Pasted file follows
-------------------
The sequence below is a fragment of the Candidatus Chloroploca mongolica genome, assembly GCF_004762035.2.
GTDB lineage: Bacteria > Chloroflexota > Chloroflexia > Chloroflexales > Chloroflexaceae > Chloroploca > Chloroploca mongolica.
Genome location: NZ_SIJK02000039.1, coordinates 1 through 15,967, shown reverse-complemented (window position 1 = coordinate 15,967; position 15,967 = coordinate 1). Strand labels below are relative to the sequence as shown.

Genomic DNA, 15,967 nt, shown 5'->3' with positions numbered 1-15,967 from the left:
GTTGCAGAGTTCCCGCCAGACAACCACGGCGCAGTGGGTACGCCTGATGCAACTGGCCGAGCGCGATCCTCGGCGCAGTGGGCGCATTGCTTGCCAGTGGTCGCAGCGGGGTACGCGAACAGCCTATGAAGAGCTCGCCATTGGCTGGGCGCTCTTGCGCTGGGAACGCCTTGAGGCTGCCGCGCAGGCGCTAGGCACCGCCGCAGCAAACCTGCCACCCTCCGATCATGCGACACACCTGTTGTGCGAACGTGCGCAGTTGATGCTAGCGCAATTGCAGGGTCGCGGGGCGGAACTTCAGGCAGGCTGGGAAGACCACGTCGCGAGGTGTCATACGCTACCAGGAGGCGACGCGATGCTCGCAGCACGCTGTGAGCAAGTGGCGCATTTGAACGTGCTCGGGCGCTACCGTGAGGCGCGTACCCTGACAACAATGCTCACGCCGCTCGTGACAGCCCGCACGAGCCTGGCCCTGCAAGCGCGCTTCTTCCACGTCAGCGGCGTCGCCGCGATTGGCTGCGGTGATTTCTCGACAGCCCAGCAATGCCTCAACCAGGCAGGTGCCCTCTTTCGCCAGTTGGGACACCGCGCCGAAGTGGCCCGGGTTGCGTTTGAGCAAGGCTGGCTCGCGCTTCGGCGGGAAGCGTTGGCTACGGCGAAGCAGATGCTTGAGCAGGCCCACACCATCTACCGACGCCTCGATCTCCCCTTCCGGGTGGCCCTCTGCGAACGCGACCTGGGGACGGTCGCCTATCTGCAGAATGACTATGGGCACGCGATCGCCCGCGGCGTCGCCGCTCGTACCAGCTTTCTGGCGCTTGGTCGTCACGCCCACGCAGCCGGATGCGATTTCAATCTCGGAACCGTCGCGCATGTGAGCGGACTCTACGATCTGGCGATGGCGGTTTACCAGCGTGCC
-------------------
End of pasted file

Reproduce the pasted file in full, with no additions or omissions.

The sequence below is a fragment of the Candidatus Chloroploca mongolica genome, assembly GCF_004762035.2.
GTDB lineage: Bacteria > Chloroflexota > Chloroflexia > Chloroflexales > Chloroflexaceae > Chloroploca > Chloroploca mongolica.
Genome location: NZ_SIJK02000039.1, coordinates 1 through 15,967, shown reverse-complemented (window position 1 = coordinate 15,967; position 15,967 = coordinate 1). Strand labels below are relative to the sequence as shown.

Genomic DNA, 15,967 nt, shown 5'->3' with positions numbered 1-15,967 from the left:
GTTGCAGAGTTCCCGCCAGACAACCACGGCGCAGTGGGTACGCCTGATGCAACTGGCCGAGCGCGATCCTCGGCGCAGTGGGCGCATTGCTTGCCAGTGGTCGCAGCGGGGTACGCGAACAGCCTATGAAGAGCTCGCCATTGGCTGGGCGCTCTTGCGCTGGGAACGCCTTGAGGCTGCCGCGCAGGCGCTAGGCACCGCCGCAGCAAACCTGCCACCCTCCGATCATGCGACACACCTGTTGTGCGAACGTGCGCAGTTGATGCTAGCGCAATTGCAGGGTCGCGGGGCGGAACTTCAGGCAGGCTGGGAAGACCACGTCGCGAGGTGTCATACGCTACCAGGAGGCGACGCGATGCTCGCAGCACGCTGTGAGCAAGTGGCGCATTTGAACGTGCTCGGGCGCTACCGTGAGGCGCGTACCCTGACAACAATGCTCACGCCGCTCGTGACAGCCCGCACGAGCCTGGCCCTGCAAGCGCGCTTCTTCCACGTCAGCGGCGTCGCCGCGATTGGCTGCGGTGATTTCTCGACAGCCCAGCAATGCCTCAACCAGGCAGGTGCCCTCTTTCGCCAGTTGGGACACCGCGCCGAAGTGGCCCGGGTTGCGTTTGAGCAAGGCTGGCTCGCGCTTCGGCGGGAAGCGTTGGCTACGGCGAAGCAGATGCTTGAGCAGGCCCACACCATCTACCGACGCCTCGATCTCCCCTTCCGGGTGGCCCTCTGCGAACGCGACCTGGGGACGGTCGCCTATCTGCAGAATGACTATGGGCACGCGATCGCCCGCGGCGTCGCCGCTCGTACCAGCTTTCTGGCGCTTGGTCGTCACGCCCACGCAGCCGGATGCGATTTCAATCTCGGAACCGTCGCGCATGTGAGCGGACTCTACGATCTGGCGATGGCGGTTTACCAGCGTGCC